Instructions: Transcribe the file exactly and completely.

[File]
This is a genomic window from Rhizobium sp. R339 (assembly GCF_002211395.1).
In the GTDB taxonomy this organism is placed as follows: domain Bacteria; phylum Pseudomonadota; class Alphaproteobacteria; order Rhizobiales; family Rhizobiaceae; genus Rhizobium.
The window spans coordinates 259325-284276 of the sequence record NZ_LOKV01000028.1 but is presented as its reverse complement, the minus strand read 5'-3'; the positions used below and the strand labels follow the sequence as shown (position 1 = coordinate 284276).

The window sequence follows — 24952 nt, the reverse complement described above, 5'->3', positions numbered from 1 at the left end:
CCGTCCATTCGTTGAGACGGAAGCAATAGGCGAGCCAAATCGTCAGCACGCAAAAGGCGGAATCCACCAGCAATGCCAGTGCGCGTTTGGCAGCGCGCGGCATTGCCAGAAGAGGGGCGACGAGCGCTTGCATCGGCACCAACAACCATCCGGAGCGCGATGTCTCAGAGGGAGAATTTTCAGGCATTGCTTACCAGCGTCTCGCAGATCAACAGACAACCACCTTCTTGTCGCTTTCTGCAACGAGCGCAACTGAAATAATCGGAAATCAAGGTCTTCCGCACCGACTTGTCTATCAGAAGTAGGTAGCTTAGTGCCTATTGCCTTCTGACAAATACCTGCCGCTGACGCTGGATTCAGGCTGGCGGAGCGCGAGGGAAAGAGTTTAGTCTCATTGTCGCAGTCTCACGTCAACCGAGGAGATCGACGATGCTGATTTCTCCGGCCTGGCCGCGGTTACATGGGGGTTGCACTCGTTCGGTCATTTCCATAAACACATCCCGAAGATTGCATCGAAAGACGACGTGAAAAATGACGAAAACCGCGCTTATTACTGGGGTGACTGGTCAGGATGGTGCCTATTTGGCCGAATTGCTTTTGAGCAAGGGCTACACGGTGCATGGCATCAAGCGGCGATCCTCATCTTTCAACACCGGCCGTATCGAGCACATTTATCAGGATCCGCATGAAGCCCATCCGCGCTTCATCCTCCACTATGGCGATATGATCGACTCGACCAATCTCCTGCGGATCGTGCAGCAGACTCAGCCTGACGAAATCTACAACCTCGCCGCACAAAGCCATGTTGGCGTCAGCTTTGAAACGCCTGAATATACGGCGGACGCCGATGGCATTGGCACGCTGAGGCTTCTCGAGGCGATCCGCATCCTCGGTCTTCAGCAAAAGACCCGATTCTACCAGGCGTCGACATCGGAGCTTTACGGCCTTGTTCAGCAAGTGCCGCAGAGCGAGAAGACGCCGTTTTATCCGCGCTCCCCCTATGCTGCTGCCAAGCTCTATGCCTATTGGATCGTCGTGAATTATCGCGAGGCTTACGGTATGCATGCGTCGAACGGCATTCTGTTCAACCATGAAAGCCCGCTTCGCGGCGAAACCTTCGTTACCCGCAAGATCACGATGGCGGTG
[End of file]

This is a genomic window from Rhizobium sp. R339 (assembly GCF_002211395.1).
In the GTDB taxonomy this organism is placed as follows: domain Bacteria; phylum Pseudomonadota; class Alphaproteobacteria; order Rhizobiales; family Rhizobiaceae; genus Rhizobium.
The window spans coordinates 259325-284276 of the sequence record NZ_LOKV01000028.1 but is presented as its reverse complement, the minus strand read 5'-3'; the positions used below and the strand labels follow the sequence as shown (position 1 = coordinate 284276).

The window sequence follows — 24952 nt, the reverse complement described above, 5'->3', positions numbered from 1 at the left end:
CCGTCCATTCGTTGAGACGGAAGCAATAGGCGAGCCAAATCGTCAGCACGCAAAAGGCGGAATCCACCAGCAATGCCAGTGCGCGTTTGGCAGCGCGCGGCATTGCCAGAAGAGGGGCGACGAGCGCTTGCATCGGCACCAACAACCATCCGGAGCGCGATGTCTCAGAGGGAGAATTTTCAGGCATTGCTTACCAGCGTCTCGCAGATCAACAGACAACCACCTTCTTGTCGCTTTCTGCAACGAGCGCAACTGAAATAATCGGAAATCAAGGTCTTCCGCACCGACTTGTCTATCAGAAGTAGGTAGCTTAGTGCCTATTGCCTTCTGACAAATACCTGCCGCTGACGCTGGATTCAGGCTGGCGGAGCGCGAGGGAAAGAGTTTAGTCTCATTGTCGCAGTCTCACGTCAACCGAGGAGATCGACGATGCTGATTTCTCCGGCCTGGCCGCGGTTACATGGGGGTTGCACTCGTTCGGTCATTTCCATAAACACATCCCGAAGATTGCATCGAAAGACGACGTGAAAAATGACGAAAACCGCGCTTATTACTGGGGTGACTGGTCAGGATGGTGCCTATTTGGCCGAATTGCTTTTGAGCAAGGGCTACACGGTGCATGGCATCAAGCGGCGATCCTCATCTTTCAACACCGGCCGTATCGAGCACATTTATCAGGATCCGCATGAAGCCCATCCGCGCTTCATCCTCCACTATGGCGATATGATCGACTCGACCAATCTCCTGCGGATCGTGCAGCAGACTCAGCCTGACGAAATCTACAACCTCGCCGCACAAAGCCATGTTGGCGTCAGCTTTGAAACGCCTGAATATACGGCGGACGCCGATGGCATTGGCACGCTGAGGCTTCTCGAGGCGATCCGCATCCTCGGTCTTCAGCAAAAGACCCGATTCTACCAGGCGTCGACATCGGAGCTTTACGGCCTTGTTCAGCAAGTGCCGCAGAGCGAGAAGACGCCGTTTTATCCGCGCTCCCCCTATGCTGCTGCCAAGCTCTATGCCTATTGGATCGTCGTGAATTATCGCGAGGCTTACGGTATGCATGCGTCGAACGGCATTCTGTTCAACCATGAAAGCCCGCTTCGCGGCGAAACCTTCGTTACCCGCAAGATCACGATGGCGGTG